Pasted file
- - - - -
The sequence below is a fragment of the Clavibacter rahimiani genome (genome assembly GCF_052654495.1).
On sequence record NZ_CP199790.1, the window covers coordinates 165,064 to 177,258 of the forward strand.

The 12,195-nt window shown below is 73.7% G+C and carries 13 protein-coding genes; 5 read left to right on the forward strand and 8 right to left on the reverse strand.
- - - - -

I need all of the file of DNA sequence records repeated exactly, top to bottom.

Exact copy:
The sequence below is a fragment of the Clavibacter rahimiani genome (genome assembly GCF_052654495.1).
On sequence record NZ_CP199790.1, the window covers coordinates 165,064 to 177,258 of the forward strand.

The 12,195-nt window shown below is 73.7% G+C and carries 13 protein-coding genes; 5 read left to right on the forward strand and 8 right to left on the reverse strand.